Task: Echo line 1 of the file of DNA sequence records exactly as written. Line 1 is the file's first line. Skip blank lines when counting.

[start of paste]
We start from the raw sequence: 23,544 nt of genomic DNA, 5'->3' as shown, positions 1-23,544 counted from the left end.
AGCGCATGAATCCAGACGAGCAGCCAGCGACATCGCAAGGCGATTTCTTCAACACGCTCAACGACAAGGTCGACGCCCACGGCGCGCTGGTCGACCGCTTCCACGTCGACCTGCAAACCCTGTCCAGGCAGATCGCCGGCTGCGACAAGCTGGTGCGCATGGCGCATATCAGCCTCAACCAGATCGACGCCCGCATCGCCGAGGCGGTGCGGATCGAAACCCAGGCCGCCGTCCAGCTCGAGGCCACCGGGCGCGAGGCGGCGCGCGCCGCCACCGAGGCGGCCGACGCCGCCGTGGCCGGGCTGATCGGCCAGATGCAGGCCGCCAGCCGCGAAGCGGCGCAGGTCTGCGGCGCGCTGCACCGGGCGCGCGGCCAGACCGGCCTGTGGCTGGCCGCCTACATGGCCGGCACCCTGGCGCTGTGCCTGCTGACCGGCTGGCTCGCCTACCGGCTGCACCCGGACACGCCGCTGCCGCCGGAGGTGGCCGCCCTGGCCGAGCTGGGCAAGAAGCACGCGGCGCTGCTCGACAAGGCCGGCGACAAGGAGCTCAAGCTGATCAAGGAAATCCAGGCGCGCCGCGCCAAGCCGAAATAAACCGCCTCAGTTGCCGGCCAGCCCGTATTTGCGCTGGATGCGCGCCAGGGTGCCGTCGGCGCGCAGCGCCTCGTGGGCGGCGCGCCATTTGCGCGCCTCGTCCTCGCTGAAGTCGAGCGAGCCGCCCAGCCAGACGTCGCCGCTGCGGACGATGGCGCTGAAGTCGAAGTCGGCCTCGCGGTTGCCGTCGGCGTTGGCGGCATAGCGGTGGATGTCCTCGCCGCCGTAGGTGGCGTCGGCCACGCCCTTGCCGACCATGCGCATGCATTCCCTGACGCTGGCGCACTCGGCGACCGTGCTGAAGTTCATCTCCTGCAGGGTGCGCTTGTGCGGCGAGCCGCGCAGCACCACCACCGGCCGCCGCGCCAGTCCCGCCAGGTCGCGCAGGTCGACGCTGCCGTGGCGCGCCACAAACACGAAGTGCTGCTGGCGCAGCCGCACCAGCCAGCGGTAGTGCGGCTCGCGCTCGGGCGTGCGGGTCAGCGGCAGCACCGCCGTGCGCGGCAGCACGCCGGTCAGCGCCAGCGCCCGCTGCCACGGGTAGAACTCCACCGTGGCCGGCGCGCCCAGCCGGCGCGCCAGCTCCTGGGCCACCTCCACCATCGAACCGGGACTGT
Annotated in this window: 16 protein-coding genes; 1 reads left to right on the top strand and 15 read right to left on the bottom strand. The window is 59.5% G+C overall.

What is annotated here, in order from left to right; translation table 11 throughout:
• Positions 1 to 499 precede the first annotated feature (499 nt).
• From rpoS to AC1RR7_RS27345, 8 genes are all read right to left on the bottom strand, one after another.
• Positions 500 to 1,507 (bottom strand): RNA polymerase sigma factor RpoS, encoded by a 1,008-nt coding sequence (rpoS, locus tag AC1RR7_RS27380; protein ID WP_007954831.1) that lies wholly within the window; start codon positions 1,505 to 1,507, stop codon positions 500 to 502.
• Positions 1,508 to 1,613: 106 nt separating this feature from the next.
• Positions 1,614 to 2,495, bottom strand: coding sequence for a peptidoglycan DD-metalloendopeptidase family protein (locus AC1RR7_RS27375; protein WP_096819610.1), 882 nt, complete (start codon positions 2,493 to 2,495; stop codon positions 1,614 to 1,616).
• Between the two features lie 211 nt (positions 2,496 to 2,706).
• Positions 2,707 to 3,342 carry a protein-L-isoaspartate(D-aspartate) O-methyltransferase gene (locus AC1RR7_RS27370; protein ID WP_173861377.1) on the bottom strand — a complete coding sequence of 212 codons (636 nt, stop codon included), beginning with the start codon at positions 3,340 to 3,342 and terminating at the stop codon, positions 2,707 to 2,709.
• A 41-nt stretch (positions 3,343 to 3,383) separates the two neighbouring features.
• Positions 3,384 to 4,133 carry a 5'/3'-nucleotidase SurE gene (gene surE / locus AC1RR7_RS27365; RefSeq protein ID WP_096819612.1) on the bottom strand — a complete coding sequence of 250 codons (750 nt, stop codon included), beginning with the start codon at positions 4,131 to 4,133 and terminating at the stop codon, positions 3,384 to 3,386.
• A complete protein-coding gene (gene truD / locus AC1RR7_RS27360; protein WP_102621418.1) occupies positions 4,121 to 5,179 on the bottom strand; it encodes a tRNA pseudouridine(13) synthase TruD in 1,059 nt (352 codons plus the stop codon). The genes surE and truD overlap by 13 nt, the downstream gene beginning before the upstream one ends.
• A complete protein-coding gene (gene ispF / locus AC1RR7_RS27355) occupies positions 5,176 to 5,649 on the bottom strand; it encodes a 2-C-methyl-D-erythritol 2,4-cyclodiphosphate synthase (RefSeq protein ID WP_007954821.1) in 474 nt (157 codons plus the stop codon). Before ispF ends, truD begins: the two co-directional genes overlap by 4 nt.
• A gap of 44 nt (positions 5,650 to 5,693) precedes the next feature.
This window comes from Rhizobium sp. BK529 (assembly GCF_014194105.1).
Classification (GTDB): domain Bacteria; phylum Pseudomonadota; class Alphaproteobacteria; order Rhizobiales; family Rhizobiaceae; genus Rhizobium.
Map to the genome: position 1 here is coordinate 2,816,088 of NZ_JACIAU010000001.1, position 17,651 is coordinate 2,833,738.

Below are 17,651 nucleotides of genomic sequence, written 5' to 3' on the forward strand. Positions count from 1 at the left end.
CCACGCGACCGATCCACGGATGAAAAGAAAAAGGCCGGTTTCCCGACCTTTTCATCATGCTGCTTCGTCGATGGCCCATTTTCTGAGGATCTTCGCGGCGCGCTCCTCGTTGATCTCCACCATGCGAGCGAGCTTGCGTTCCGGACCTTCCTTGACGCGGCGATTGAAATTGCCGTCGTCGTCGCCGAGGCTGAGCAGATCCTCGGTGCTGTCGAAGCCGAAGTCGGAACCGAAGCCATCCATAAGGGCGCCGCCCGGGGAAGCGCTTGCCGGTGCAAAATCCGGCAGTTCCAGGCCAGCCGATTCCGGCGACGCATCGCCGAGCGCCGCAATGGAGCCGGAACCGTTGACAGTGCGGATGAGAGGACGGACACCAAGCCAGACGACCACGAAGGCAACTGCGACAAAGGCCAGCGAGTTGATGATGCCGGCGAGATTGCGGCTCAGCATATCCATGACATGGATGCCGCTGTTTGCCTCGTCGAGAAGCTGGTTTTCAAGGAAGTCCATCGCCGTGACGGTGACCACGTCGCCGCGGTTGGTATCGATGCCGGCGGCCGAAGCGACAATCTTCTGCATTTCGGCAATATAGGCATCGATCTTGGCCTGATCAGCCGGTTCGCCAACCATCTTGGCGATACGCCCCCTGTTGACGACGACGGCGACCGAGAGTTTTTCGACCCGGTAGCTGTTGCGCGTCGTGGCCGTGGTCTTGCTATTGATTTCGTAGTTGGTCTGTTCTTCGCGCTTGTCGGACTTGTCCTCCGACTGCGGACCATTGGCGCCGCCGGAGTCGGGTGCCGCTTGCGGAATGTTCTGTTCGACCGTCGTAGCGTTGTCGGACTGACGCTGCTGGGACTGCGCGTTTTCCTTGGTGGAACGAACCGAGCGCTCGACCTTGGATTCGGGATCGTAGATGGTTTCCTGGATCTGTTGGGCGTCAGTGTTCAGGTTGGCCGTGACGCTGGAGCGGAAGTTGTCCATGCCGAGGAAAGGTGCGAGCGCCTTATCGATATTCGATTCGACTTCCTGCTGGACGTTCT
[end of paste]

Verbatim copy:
We start from the raw sequence: 23,544 nt of genomic DNA, 5'->3' as shown, positions 1-23,544 counted from the left end.